Sea Fertilization Objection by IMO Convention Signatories

Press Release
Monday, November 05, 2012

Parties to international dumping treaties express concern about reported offshore iron fertilization by salmon fishing industry.

Parties to the international treaties which regulate the dumping of wastes and other matter at sea have issued a statement of concern regarding the deliberate ocean fertilization activity that was recently reported to have been carried out in July of 2012 in waters off the west coast of Canada.

The Contracting Parties to the Convention on the Prevention of Marine Pollution by Dumping of Wastes and Other Matter, 1972 (London Convention) and to the 1996 Protocol thereto (London Protocol), meeting in London from 29 October to 2 November 2012, expressed “grave concern” regarding this activity, reportedly conducted by the Haida Salmon Restoration Corporation, and which involved the deliberate introduction into surface waters of 100 metric tonnes of iron sulfate.

The statement refers to an agreement made in 2008 that ocean fertilization activities, other than legitimate scientific research, should not be allowed. It goes on to point out that legitimate scientific research is defined as those proposals that have been assessed and found acceptable under the 2010 “Assessment Framework for Scientific Research Involving Ocean Fertilization.” This, it says, should be used to determine, with utmost caution, whether a proposed ocean fertilization activity constitutes legitimate scientific research or is contrary to the aims of the Protocol or Convention.  The statement also strongly re-emphasises the point that economic interests should not influence the design, conduct and/or outcomes of any proposed ocean fertilization activity.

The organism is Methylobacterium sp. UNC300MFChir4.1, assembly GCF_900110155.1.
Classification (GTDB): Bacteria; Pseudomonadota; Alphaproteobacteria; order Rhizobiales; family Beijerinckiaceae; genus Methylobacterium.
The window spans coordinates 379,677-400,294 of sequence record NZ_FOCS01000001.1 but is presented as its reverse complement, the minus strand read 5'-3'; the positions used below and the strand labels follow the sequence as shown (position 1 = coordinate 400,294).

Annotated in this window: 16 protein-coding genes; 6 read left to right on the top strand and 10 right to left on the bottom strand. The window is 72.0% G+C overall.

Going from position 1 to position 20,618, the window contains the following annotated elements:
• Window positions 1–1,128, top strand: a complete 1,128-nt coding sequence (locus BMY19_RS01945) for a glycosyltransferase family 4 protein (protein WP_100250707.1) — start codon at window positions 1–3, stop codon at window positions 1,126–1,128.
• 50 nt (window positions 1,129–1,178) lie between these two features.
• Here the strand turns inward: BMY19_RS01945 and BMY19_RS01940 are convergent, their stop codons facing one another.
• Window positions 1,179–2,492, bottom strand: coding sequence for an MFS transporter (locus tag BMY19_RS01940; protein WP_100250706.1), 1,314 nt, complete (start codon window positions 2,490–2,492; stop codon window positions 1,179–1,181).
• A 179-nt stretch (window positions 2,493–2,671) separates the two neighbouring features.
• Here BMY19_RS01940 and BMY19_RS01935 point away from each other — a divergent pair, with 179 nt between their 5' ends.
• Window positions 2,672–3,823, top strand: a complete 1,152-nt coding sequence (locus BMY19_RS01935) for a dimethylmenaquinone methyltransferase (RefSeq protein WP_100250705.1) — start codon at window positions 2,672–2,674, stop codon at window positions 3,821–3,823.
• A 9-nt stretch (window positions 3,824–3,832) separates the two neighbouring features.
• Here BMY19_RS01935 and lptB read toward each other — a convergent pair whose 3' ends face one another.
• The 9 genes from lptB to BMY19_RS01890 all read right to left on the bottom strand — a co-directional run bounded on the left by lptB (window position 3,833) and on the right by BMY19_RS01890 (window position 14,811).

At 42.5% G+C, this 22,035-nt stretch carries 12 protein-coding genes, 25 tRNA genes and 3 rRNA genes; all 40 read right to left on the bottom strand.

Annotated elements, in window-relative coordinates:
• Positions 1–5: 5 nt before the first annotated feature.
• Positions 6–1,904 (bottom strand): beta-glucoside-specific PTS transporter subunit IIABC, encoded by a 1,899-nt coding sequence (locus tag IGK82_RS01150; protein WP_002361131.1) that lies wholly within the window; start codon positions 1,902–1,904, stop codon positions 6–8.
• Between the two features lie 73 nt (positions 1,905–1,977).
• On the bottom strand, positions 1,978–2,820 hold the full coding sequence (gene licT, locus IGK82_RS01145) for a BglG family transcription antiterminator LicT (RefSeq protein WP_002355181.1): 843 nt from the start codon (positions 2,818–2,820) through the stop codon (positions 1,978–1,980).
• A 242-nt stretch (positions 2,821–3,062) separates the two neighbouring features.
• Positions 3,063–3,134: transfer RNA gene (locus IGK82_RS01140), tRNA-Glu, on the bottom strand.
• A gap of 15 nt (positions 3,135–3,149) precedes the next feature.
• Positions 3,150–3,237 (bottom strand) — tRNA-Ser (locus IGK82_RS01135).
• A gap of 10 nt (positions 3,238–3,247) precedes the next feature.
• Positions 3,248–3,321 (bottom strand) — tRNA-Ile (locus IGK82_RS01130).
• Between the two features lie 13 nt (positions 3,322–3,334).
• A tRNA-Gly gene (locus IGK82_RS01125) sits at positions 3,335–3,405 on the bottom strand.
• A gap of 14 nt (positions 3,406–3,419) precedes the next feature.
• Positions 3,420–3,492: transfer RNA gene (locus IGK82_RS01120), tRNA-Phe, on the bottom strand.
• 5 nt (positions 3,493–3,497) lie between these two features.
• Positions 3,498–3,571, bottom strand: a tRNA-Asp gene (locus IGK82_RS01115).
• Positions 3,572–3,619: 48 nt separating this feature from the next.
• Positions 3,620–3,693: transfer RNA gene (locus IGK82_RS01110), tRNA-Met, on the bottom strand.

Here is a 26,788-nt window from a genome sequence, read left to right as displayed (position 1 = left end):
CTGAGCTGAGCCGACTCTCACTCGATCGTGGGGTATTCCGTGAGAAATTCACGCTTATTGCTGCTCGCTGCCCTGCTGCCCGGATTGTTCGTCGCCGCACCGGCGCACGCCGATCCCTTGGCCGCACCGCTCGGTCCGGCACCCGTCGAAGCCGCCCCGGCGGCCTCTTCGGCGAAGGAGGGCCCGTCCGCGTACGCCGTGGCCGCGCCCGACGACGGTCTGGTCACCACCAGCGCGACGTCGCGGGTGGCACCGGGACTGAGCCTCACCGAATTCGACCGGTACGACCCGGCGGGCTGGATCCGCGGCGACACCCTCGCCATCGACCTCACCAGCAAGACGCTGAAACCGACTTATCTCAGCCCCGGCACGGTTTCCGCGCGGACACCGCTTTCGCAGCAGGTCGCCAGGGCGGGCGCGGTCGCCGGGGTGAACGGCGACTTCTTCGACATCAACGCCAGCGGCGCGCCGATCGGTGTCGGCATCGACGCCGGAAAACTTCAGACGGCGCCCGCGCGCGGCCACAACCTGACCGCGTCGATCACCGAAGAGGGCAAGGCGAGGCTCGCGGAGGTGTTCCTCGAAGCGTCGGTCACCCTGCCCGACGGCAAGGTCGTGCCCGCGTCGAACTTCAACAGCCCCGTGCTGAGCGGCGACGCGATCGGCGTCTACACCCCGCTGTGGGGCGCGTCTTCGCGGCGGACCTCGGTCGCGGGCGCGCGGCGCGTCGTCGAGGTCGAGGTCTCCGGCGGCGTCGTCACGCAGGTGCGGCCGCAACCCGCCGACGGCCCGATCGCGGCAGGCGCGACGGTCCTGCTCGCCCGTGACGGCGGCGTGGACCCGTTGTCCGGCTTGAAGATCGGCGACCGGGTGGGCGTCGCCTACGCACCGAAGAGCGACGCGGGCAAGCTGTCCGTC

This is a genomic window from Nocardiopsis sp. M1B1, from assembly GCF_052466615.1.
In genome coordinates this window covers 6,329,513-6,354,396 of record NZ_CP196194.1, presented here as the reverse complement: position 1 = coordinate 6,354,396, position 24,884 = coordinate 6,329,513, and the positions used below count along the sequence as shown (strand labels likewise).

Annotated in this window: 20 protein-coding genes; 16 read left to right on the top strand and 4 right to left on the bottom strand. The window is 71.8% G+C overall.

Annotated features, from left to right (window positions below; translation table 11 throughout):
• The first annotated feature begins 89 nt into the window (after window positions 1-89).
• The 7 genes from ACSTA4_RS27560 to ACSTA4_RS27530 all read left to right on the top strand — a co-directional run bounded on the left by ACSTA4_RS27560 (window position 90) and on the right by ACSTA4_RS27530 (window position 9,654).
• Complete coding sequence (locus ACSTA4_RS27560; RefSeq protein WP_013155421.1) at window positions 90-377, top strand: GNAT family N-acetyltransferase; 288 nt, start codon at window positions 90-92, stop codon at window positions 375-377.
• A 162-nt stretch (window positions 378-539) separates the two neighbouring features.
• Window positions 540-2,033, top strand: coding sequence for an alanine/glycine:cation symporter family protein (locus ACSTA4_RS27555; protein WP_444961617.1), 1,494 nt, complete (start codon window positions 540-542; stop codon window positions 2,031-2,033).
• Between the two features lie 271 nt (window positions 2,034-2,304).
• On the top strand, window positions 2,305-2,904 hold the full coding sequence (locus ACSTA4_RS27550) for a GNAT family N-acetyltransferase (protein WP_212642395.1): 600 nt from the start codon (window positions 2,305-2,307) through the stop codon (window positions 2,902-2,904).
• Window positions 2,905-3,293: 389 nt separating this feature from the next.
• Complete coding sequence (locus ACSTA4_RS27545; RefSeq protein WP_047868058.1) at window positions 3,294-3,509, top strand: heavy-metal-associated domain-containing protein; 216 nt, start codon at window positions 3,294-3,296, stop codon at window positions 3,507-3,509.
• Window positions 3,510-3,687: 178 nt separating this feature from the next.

In the statement, the Parties recognized the actions of the Government of Canada in investigating this incident and stressed that ocean fertilization has the potential to have widespread, long-lasting, and severe impacts on the marine environment, with implications for human health.

 

Maritime Reporter August 2015 Digital Edition
FREE Maritime Reporter Subscription
Latest Maritime News    rss feeds

Legal

Timing in Doubt on Hapag-Lloyd IPO

German container shipping group Hapag-Lloyd has taken further steps in preparation of a stock market listing and has mandated more banks for the move, but it remains

Rosneft, Gazprom to Receive Four Arctic Fields

Ministry of the Environment sent to the government documents on the transfer of "Rosneft" and "Gazprom" licenses for the development of four more fields on the Arctic shelf,

Virginia-Class Submarine Named USS Iowa

Secretary of the Navy Ray Mabus hosted a ship-naming ceremony today in Ames, Iowa to announce that SSN 797, a Virginia-class attack submarine, will bear the name USS Iowa.

Environmental

Mississippi River Closed Due to Collision, Spill

A unified command team continues its response Friday to an oil spill in the Mississippi River following a collision between two towboats at mile marker 937 in Paducah

Ballast Water System Retrofits for 11 Containerships

Eleven container vessels owned by Bernhard Schulte GmbH & Co. KG, based in Germany, are to be retrofitted with Wärtsilä Aquarius Ballast Water Management Systems (BWMS), Wärtsilä announced today.

U.S. Coast Guard Responds to Collision Near Paducah

On-scene assessment teams have reported the maximum estimated potential clarified slurry oil released from the tug collision is now 250,000 gallons, Thursday. The

 
 
Maritime Careers / Shipboard Positions Maritime Contracts Maritime Security Naval Architecture Pipelines Pod Propulsion Salvage Ship Electronics Shipbuilding / Vessel Construction Sonar
rss | archive | history | articles | privacy | contributors | top maritime news | about us | copyright | maritime magazines
maritime security news | shipbuilding news | maritime industry | shipping news | maritime reporting | workboats news | ship design | maritime business

Time taken: 0.3444 sec (3 req/sec)